In awarding past lost earnings, the court accounts for the actual period of claimant’s confinement from the date of conviction on 15 November 1989 until his release from prison on 27 January 1992, and also adds a subsequent period through 1999 due to claimant’s psychological impairment, that is, for a period when he suffered from the disabling effects of a severe depression which the court finds properly attributable to his unjust conviction/incarceration. The court credits the psychiatric testimony of his economist and the claimant’s own testimony in this regard.

The court thus finds this period of earnings impairment to be compensable in that it is directly attributable to a depression caused by his conviction, and awards damages for claimant’s past lost earnings capacity amounting to $343,428.2

The claim for future lost earnings is another matter, however. A claimant, of course, bears the burden of establishing lost earnings with reasonable certainty. Claimant must establish that his future inability to earn at his preconviction/incarceration earning capacity has been proximately caused by those events. Claimant has not met his burden with regard to his alleged diminished future earnings capacity.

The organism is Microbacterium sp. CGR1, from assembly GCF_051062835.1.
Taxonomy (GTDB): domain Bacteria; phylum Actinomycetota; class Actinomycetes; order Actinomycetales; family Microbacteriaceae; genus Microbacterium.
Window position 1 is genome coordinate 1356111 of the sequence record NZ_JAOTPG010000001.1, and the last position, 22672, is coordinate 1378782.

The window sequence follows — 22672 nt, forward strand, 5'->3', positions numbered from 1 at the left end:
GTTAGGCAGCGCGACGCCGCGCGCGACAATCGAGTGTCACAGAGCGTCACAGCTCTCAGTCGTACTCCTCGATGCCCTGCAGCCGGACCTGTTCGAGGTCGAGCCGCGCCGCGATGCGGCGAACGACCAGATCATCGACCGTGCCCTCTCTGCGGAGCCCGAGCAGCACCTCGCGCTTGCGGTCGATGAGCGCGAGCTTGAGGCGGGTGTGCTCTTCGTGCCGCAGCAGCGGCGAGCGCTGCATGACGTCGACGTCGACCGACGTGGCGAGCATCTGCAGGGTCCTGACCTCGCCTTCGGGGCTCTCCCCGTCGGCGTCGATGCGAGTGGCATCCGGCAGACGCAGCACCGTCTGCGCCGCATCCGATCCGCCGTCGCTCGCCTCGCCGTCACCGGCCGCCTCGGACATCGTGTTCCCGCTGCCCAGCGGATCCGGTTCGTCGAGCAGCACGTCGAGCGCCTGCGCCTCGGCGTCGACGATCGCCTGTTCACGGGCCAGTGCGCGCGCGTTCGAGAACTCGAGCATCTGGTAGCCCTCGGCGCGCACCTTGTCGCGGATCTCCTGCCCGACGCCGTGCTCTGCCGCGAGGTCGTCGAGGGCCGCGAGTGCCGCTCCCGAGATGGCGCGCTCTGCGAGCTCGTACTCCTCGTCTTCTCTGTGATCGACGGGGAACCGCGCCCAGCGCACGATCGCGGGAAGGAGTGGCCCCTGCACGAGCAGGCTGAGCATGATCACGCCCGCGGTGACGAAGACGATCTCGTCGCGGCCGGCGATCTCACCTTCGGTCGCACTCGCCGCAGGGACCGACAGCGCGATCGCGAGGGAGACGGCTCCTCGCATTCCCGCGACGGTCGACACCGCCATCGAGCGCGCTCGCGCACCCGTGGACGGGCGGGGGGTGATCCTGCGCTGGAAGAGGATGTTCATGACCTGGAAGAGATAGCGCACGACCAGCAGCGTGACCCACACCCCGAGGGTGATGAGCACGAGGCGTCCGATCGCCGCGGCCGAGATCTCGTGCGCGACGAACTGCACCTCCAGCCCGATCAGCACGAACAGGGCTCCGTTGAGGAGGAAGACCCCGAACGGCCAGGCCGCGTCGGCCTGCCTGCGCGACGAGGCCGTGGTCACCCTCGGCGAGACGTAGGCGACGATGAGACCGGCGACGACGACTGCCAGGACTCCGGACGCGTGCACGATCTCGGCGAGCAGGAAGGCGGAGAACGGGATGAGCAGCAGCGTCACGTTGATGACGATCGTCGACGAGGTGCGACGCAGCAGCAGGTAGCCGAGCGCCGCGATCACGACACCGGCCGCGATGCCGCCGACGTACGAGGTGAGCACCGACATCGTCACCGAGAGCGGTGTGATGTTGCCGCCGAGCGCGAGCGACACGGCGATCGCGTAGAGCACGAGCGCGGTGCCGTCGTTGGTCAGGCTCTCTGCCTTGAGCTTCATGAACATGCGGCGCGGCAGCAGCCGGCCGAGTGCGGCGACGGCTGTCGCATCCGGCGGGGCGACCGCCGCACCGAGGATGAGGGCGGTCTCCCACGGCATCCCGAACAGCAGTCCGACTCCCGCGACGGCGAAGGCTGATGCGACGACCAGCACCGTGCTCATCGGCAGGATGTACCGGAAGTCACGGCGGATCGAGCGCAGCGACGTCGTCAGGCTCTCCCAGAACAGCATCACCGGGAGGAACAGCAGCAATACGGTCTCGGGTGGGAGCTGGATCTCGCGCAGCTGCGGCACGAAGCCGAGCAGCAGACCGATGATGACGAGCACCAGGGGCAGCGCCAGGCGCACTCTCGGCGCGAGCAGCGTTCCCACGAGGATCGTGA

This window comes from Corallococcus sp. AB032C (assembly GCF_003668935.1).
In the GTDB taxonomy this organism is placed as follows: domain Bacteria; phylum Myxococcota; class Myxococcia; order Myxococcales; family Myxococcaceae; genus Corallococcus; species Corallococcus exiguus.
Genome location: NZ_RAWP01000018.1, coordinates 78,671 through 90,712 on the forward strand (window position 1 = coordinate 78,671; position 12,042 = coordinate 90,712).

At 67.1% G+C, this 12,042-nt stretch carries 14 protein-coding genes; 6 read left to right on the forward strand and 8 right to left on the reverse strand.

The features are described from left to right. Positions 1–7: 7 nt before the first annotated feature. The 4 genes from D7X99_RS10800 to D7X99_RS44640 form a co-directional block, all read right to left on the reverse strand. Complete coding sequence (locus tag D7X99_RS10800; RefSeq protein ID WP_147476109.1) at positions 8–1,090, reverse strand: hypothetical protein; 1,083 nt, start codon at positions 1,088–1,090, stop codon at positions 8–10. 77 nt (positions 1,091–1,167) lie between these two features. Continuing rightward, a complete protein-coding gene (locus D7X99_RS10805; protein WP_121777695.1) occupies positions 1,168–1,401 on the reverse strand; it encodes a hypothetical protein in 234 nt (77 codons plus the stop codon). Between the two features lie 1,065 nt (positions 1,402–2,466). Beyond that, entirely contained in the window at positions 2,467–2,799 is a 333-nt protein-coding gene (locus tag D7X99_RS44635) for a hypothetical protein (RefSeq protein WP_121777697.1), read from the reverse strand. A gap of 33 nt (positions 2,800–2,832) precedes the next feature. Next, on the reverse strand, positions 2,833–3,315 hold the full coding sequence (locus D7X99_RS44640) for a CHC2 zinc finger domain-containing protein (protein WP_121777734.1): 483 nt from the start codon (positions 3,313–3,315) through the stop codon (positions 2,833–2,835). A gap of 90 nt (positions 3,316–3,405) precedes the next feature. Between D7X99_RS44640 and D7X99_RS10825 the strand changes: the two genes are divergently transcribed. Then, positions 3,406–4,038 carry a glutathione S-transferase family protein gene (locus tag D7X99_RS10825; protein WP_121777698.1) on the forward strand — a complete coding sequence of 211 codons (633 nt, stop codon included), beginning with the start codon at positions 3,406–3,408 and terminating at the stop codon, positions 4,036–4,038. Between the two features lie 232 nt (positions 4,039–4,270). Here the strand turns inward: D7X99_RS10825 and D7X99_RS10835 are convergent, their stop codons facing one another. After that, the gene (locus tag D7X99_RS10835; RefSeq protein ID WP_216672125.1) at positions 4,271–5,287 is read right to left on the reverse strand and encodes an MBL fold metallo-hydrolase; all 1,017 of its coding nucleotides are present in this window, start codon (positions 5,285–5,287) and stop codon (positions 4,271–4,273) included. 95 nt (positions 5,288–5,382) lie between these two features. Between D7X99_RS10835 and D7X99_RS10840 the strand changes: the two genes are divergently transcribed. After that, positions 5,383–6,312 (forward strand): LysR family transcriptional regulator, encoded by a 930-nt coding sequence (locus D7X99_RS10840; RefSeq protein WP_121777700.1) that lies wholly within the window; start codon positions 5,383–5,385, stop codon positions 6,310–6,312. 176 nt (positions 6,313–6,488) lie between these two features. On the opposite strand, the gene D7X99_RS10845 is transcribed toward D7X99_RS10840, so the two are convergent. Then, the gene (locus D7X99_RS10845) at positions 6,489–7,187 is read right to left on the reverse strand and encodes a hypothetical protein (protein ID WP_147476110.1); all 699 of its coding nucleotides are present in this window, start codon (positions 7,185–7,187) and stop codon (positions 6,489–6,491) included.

As to pecuniary claims, the court finds claimant has not proven that the lingering psychological problems claimant now grapples with and which his economist could be allayed with psychotherapy are primarily attributable to his conviction/incarceration as to warrant an award of future psychotherapy costs.

As regards claimant’s claim for nonpecuniary damages comprising of the damages claimant suffered during his period of incarceration following conviction and then those he suffered following his release which resulted from his unjust conviction and incarceration, the first category, the “principal elements” of damages include “loss of reputation,” mental anguish and, above all, the “loss of liberty. The mental anguish suffered by an inmate while he is in prison encompasses his discomfort, fear, lack of privacy and degradation. It is distinct from the continuing type of emotional damage he may suffer after his release from prison. In this case, there is also a significant damage component for claimant’s loss of the relationship with his daughter.

In the case at bar, claimant stresses the heinous nature of the crimes against his own four-year-old daughter of which he was unjustly convicted: two counts of rape in the first degree, two counts of sodomy in the first degree, four counts of sexual abuse in the first degree, two counts of incest and three counts of endangering the welfare of his own four-year-old daughter. There is no question the nature of this particular conviction further exacerbated claimant’s mental anguish. The court also recognizes the toll the heinous nature of these crimes of moral turpitude has taken on claimant’s reputation.